[Lead image courtesy of Mike Ingram]
The ninety five thousand pound repair programme for Northampton’s previously neglected Grade 1 listed Eleanor Cross, funded jointly by Historic England and Northampton Borough Council is complete. The scaffolding is down and the newly repaired cross made its debut looking resplendent in the early November sun, no longer shaming the East Midlands council by its presence on the Historic England “Buildings at Risk” register.
The Northampton Eleanor Cross with repairs completed.
[Courtesy of Mike Ingram]
Over the summer, hidden by a shroud of scaffolding and hoardings, masons Martin Coward, a veteran of work on York Minster, and Alan Micklethwaite, who has worked at Lincoln Cathedral, have replaced six severely damaged pieces of what is now known to be locally quarried carved Weldon stone with facsimiles, while other members of the skilled workforce from specialist restoration company, the Skillington Workshop have reinstated others of the medieval carvings which were found to be loose, replaced damaged metal pins with high grade marine steel and protected the lime mortar with a, so called, shelter coat mixture of water, lime and milk, colour matched to the original stone.
The Cross has even been subjected to an X-ray fluorescence survey which revealed that, contrary to what some may have expected, the intricate stone carvings and tracery which adorn the structure were never painted.
BBC Radio Northampton breakfast show presenter Annabel Amos concluded a location report from the cross on Tuesday’s programme [26 November 2019] by suggesting that the shame was that many local people did not even know the cross was there. Local historian and campaigner for the cross, Mike Ingram agreed inviting listeners to take the opportunity to stop their cars and walk over to take in the cross properly. Particularly as the memorial to Queen Eleanor, the wife of King Edward I is one of just three similar crosses, of the original twelve, surviving in England, two of which are to be found in Northamptonshire.
However, other campaigners on social media suggested that the real shame was that the urgent repairs to the nationally important Grade 1 listed cross had been required in the first place.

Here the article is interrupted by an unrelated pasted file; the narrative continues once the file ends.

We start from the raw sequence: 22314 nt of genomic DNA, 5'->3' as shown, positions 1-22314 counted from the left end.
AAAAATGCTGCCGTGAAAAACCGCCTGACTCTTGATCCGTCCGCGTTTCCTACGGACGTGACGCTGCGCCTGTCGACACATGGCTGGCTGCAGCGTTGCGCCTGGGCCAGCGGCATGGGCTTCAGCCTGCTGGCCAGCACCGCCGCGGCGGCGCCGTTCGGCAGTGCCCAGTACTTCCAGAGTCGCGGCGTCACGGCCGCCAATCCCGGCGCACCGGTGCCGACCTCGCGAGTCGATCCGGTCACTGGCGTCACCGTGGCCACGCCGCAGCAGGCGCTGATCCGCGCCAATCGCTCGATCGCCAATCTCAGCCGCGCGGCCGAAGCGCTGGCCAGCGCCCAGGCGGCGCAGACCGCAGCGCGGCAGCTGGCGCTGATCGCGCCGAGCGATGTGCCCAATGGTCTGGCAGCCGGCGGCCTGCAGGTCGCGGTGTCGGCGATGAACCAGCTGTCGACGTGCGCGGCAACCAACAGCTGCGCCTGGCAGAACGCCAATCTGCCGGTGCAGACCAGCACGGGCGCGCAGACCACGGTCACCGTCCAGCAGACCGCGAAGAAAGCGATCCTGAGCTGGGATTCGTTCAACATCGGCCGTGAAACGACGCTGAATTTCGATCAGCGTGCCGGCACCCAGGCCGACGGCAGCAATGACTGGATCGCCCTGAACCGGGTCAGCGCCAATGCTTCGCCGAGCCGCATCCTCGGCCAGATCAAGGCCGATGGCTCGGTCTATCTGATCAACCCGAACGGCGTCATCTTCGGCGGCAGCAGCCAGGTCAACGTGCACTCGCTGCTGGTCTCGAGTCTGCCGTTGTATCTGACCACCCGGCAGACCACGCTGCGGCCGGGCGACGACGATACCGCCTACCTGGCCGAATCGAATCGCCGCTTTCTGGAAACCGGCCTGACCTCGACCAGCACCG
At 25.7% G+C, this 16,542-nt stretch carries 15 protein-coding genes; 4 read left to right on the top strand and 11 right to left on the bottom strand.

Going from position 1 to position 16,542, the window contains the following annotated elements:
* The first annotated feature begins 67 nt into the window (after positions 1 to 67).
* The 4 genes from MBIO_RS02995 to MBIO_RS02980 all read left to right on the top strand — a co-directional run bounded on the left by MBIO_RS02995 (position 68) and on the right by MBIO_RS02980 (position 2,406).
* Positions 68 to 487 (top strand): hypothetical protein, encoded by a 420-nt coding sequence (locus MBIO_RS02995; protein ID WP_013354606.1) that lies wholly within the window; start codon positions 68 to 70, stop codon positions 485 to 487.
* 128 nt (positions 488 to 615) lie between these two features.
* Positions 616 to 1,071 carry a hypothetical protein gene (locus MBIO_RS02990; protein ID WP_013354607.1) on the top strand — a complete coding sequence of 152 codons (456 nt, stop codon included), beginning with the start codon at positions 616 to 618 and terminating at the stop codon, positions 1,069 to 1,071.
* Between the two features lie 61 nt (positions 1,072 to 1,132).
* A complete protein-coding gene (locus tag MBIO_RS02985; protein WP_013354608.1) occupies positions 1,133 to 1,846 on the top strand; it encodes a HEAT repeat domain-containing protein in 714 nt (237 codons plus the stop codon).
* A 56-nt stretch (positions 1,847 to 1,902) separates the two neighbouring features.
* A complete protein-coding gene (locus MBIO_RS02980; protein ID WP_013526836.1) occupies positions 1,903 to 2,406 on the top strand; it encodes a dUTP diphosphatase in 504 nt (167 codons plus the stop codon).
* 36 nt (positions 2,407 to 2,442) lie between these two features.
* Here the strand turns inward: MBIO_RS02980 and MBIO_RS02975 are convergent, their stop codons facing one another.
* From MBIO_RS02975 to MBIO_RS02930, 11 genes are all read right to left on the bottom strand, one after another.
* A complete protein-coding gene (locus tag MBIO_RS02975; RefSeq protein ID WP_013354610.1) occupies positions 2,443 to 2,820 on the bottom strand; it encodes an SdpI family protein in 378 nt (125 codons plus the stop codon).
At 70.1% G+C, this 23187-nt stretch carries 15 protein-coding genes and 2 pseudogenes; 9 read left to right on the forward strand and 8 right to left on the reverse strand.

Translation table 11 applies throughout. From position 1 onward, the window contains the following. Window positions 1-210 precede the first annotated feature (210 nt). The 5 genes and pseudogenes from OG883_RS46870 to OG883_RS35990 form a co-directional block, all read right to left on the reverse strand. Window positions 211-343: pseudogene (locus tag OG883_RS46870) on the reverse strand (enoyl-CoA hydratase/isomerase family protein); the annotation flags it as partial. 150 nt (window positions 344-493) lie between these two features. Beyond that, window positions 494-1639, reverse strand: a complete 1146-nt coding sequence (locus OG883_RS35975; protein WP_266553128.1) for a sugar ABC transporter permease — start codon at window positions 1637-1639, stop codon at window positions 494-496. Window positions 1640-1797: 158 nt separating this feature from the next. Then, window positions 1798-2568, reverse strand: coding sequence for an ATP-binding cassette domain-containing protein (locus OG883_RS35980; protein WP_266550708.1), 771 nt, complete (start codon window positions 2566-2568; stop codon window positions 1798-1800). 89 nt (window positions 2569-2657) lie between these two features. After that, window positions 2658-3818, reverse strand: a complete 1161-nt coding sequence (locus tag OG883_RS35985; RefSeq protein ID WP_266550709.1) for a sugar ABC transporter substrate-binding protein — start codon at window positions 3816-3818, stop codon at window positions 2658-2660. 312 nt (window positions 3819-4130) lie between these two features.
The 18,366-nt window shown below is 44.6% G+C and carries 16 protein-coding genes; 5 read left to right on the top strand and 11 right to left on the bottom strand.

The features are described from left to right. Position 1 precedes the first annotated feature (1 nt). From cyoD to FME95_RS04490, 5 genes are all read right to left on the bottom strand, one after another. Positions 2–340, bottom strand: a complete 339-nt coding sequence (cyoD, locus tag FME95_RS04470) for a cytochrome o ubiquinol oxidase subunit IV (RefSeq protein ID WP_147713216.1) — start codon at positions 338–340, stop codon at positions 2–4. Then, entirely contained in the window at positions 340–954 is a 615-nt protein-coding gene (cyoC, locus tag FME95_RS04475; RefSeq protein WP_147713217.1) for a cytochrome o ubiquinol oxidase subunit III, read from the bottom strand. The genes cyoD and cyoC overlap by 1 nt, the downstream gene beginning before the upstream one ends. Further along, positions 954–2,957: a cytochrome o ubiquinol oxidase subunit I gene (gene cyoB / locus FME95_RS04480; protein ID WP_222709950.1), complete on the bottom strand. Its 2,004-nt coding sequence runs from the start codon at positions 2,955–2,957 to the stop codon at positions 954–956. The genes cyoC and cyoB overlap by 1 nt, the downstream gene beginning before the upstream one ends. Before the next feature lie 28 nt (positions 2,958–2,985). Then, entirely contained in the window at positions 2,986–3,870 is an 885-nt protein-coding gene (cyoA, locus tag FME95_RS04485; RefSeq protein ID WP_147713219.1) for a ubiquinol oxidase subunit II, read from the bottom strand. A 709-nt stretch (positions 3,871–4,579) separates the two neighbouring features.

Their disenchantment with Northampton Borough Council’s custodianship of such a significant monument was not helped by the person operating the Northampton Conservative Party’s Facebook account who posted a self congratulatory comment on the Facebook page of the Northampton Chronicle and Echo’s coverage of the unveiling of the cross,
It was soon pointed out that the post failed to mention the campaigners who overcame the months of spin, delays, obfuscations and obstacles which the ruling Conservative group on Northampton Borough Council had placed in the way of the restoration.
These included a protracted and ultimately futile, legal effort to prove that the Borough was not responsible for the cross in the first place and a delay of some eighteen months between the council being notified that there were severe structural problems with the cross which were a potential danger to the public in October 2017 and repairs actually beginning in the early Summer of 2019 [see thePipeLine passim, including here].
Independent borough councillor for the Delapre & Briar Hill ward which includes the cross, Cllr Julie Davenport, was more magnanimous, posting,
“The scaffolding is coming down!! Well done to everyone who fought for the preservation of this wonderful monument into the future especially Mike Ingram and the Battlefield Society”
The campaigners will now be watching closely to ensure that the council follows through on the ten year maintenance programme which is a condition of the Historic England grant.
They will hope too that one day the political will might exist to see the Eleanor Cross fully restored.